What to Know About Muirfield Village Before Betting Workday Charity Open
Photo credit: Stan Badz/PGA TOUR. Pictured: Muirfield Village Golf Club
After a dominating performance from the pre-tournament favorite last week in Bryson DeChambeau, the tour will move on without him this week to Dublin, Ohio, for the first ever Workday Charity Open.
You might have heard of the course before: Muirfield Village, which is also the host of the Memorial Tournament … which will take place next week. That’s right: The unusual golf course doubleheader.
We have a lot of data on Muirfield, although it’s been reported that they will try to set up the course differently across the two events. Let’s dive into the overall data on Muirfield and then discuss those changes and how they’ll affect the field this week.
The Most Predictive Stats at Muirfield Village
Using FantasyLabs data, we can look at how golfers in the 90th-plus percentile for each stat entering Colonial have historically performed. It measures their performance against a salary-based expectation. And while that might seem like a weird way to go about it, note that DFS salaries in golf are highly correlated with odds to win.
That means we can lean on DFS data and the baseline it provides to measure stats.
The data is pretty conclusive: This is definitely a ball-striker’s track. Accuracy off the tee was one of the most predictive metrics, as were par-3 scoring, scrambling and a variety of consistency metrics.
Bryson has shown that he can power through any course, even if it sets up for ball-strikers, but he’s probably pretty unique in that strategy. I would surmise that the next two weeks will really highlight the golfers who can remain accurate on the fairways and into these greens plus the ones who are just hyper-consistent in their games.
That said, that may be less important in this first Muirfield event given the differences for this week specifically. From colleague Jason Sobel:
When the John Deere Classic was cancelled two months ago, this one-off event was created to fill that gap and will be contested at Muirfield Village with shorter distance, diminished rough and slower green speeds than next week’s Memorial Tournament on the very same course.
In other words: Expect another birdie-fest like we’ve seen the last month since the PGA TOUR returned from the COVID hiatus. If you’re sick of scores in the 20-under range, you’ll have to hold on for at least another week.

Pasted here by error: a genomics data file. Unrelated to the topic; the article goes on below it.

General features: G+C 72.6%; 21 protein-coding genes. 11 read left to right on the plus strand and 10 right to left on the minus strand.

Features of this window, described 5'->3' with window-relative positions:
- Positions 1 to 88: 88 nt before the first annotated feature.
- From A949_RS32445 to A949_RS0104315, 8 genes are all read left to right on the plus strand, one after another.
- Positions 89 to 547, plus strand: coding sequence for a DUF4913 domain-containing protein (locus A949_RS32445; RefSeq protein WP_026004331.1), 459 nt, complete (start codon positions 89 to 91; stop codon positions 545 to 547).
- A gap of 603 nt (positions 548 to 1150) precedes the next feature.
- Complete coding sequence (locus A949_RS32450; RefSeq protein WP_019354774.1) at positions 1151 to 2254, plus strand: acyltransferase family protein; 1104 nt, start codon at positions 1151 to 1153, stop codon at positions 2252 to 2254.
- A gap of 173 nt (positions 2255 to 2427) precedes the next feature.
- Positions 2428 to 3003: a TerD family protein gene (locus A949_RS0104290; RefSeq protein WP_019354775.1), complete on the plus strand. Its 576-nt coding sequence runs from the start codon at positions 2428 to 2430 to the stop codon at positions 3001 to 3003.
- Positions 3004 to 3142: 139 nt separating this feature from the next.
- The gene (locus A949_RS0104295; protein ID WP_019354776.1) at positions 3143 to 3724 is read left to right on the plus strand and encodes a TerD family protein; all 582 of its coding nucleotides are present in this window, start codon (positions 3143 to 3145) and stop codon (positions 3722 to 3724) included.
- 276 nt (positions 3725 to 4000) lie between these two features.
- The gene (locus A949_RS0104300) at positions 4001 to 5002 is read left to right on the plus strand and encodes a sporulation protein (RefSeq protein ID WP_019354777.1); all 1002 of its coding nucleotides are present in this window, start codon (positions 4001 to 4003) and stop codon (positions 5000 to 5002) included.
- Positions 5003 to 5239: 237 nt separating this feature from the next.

And that means that golfers who are able to make a ton of birdies will do well. Take Matthew Wolff, for example, last week: He obviously imploded on Sunday but was right there in contention and easily could’ve won.
Wolff has been excellent accumulating birdies in his short career; the problem, obviously, is that he’s historically sprinkled them in with bogeys.
That highlights the difference in golfer’s games: Some are fairly boom-or-bust like Wolff, Jon Rahm or Jordan Spieth, while others are highly consistent, almost never bogeying but also not often really scoring.
Some examples of the latter group are those ball-strikers in the mid-to-low tier like Russell Henley, Bud Cauley, Russell Knox and lately Jason Day. There’s a type of course where grinding out pars is a way to contention; I’m not sure if that’s the case this week, like it hasn’t been at the courses we’ve seen of late.
Thus, I’d focus on golfers who have a larger range of outcomes — those who could miss the cut if they don’t have it but can also accumulate the birdies and get to that 20-under score needed to contend.
In terms of ball-striking, I would still emphasize that over pure distance, especially given that the course already sets up for accurate players and should play even shorter than normal.
A lot of the boom-or-bust guys, alas, are the bombers, which does make this a pretty interesting week. But if you’re able to find golfers with a Venn diagram hitting both of those things — ball-striking and massive birdie upside — then you’ll be sitting pretty with your bets and DFS plays. Collin Morikawa, anyone?